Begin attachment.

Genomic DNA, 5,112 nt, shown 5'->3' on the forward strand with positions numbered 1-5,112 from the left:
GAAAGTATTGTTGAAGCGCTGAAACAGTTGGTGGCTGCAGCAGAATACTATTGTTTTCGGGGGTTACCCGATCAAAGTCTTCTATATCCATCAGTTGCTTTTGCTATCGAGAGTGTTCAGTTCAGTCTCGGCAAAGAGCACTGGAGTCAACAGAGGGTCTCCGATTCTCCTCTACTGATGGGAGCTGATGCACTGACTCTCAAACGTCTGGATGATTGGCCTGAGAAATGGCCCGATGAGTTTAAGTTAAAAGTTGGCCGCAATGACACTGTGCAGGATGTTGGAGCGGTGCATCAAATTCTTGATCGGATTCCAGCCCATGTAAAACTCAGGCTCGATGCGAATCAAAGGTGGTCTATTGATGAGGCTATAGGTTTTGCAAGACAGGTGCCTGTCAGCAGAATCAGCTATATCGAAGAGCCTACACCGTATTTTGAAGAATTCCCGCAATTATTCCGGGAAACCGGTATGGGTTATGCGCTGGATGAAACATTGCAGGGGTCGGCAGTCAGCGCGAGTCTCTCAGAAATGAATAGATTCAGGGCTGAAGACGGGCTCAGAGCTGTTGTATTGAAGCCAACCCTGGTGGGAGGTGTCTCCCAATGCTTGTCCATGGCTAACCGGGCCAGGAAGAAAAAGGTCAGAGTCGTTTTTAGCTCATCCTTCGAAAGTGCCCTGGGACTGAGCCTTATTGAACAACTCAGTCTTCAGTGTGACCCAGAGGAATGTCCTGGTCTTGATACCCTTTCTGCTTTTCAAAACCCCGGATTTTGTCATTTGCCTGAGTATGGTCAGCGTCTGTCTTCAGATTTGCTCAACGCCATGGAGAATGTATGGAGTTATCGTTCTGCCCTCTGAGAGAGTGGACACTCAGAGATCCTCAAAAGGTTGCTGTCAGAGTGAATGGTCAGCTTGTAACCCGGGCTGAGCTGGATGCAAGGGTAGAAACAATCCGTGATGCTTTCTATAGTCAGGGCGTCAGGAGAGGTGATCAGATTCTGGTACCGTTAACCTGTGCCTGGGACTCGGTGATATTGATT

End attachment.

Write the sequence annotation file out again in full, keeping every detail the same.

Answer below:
Genomic DNA, 5,112 nt, shown 5'->3' on the forward strand with positions numbered 1-5,112 from the left:
GAAAGTATTGTTGAAGCGCTGAAACAGTTGGTGGCTGCAGCAGAATACTATTGTTTTCGGGGGTTACCCGATCAAAGTCTTCTATATCCATCAGTTGCTTTTGCTATCGAGAGTGTTCAGTTCAGTCTCGGCAAAGAGCACTGGAGTCAACAGAGGGTCTCCGATTCTCCTCTACTGATGGGAGCTGATGCACTGACTCTCAAACGTCTGGATGATTGGCCTGAGAAATGGCCCGATGAGTTTAAGTTAAAAGTTGGCCGCAATGACACTGTGCAGGATGTTGGAGCGGTGCATCAAATTCTTGATCGGATTCCAGCCCATGTAAAACTCAGGCTCGATGCGAATCAAAGGTGGTCTATTGATGAGGCTATAGGTTTTGCAAGACAGGTGCCTGTCAGCAGAATCAGCTATATCGAAGAGCCTACACCGTATTTTGAAGAATTCCCGCAATTATTCCGGGAAACCGGTATGGGTTATGCGCTGGATGAAACATTGCAGGGGTCGGCAGTCAGCGCGAGTCTCTCAGAAATGAATAGATTCAGGGCTGAAGACGGGCTCAGAGCTGTTGTATTGAAGCCAACCCTGGTGGGAGGTGTCTCCCAATGCTTGTCCATGGCTAACCGGGCCAGGAAGAAAAAGGTCAGAGTCGTTTTTAGCTCATCCTTCGAAAGTGCCCTGGGACTGAGCCTTATTGAACAACTCAGTCTTCAGTGTGACCCAGAGGAATGTCCTGGTCTTGATACCCTTTCTGCTTTTCAAAACCCCGGATTTTGTCATTTGCCTGAGTATGGTCAGCGTCTGTCTTCAGATTTGCTCAACGCCATGGAGAATGTATGGAGTTATCGTTCTGCCCTCTGAGAGAGTGGACACTCAGAGATCCTCAAAAGGTTGCTGTCAGAGTGAATGGTCAGCTTGTAACCCGGGCTGAGCTGGATGCAAGGGTAGAAACAATCCGTGATGCTTTCTATAGTCAGGGCGTCAGGAGAGGTGATCAGATTCTGGTACCGTTAACCTGTGCCTGGGACTCGGTGATATTGATT